From the car park you’ll first walk through the visitors centre where you’ll also find a restaurant. Follow the path down which leads past the play park – you may want to stop here first, but our recommendation is to try and get past it, and visit the playground at the end of your visit (we’ve sometimes found it challenging encouraging the kids to leave!). On the way to the abbey ruins there’s a chance to go into a small museum. There are interactive displays and the chance to dress as a monk.
The abbey ruins are arguably the main draw of a visit here. The provide hours of exploring and hide-and-seek opportunities, or simply picnic on the lawn and soak in the monastic atmosphere. When you’ve had your fill of the abbey there is much more to explore. A long walk leads you through Studley Royal Water Garden, with its formal layout created to impress and surprise visitors. The reward at the far end of the walk is a café, a great place to refuel with a scone before turning around and heading back to the car park, via the playground of course.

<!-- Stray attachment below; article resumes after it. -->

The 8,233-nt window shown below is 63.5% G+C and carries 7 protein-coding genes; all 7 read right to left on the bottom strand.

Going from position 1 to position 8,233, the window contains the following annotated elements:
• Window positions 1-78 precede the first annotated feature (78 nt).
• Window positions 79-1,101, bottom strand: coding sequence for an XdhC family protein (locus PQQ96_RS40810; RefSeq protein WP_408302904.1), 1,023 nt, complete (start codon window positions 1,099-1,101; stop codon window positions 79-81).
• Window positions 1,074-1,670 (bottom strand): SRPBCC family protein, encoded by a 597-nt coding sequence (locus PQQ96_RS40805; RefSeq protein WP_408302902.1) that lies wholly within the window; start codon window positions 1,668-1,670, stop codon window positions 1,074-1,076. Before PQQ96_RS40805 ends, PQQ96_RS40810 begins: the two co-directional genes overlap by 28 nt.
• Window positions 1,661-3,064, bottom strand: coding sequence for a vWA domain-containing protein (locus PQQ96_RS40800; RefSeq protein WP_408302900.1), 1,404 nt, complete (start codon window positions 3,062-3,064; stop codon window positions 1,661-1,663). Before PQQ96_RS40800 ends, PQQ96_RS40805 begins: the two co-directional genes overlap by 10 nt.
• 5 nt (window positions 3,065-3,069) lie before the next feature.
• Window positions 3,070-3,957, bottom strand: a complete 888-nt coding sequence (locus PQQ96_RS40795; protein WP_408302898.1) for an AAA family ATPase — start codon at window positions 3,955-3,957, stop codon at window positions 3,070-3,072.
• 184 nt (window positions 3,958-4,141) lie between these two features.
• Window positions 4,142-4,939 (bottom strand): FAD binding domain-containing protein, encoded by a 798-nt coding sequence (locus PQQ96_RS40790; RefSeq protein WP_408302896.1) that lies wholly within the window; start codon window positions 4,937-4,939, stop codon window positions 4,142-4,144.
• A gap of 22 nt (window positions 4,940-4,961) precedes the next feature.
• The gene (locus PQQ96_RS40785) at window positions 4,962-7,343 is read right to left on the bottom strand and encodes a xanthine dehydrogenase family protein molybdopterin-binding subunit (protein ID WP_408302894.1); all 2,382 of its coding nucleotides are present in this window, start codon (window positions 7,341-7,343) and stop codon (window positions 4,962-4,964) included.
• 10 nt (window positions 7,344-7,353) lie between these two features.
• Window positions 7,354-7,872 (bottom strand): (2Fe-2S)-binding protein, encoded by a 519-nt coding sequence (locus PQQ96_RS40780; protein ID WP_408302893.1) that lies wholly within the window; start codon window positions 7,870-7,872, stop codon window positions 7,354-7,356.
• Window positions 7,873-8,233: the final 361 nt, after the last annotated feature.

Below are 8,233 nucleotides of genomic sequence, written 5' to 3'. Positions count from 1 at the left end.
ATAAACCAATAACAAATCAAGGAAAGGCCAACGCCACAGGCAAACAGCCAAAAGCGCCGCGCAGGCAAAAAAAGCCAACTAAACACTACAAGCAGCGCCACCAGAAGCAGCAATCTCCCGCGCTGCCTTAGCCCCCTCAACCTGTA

With a restaurant, café and museum Fountains Abbey and Studley Royal Water Garden is well-equipped. It also welcome dogs on leads in most areas. We visited twice on recent trips to North Yorkshire. You can discover more kid and dog-friendly ideas here.
If you’re in Wales you’re spoilt for choice for castles to visit. The ruins of Cilgerran Castle teeter on the edge of a cliff overlooking the spectacular Teifi Gorge. Visit for the views, but also for exploring the remains of the castle itself, imaging life amongst its walls 800 years ago.
There are no facilities on site, but it’s situated in the village of Cilgerran, near Cardigan, which has facilities. It’s also possible to walk down from the castle to the banks of the river Teifi and watch the kayakers navigate the water.
Visit Tredegar House, near Newport, on your way to the Welsh coast (as we did on our way to Cardigan Bay for an Easter break), or plan a day out to visit in its own right. The house is worth a visit to see the impressive Gilt Room, but if you prefer to stay outdoors the attractive parkland has plenty for the family to enjoy. Wind your way through the Walled Garden or run free by the lake in the park.
There is a café in the house and a kiosk in the park.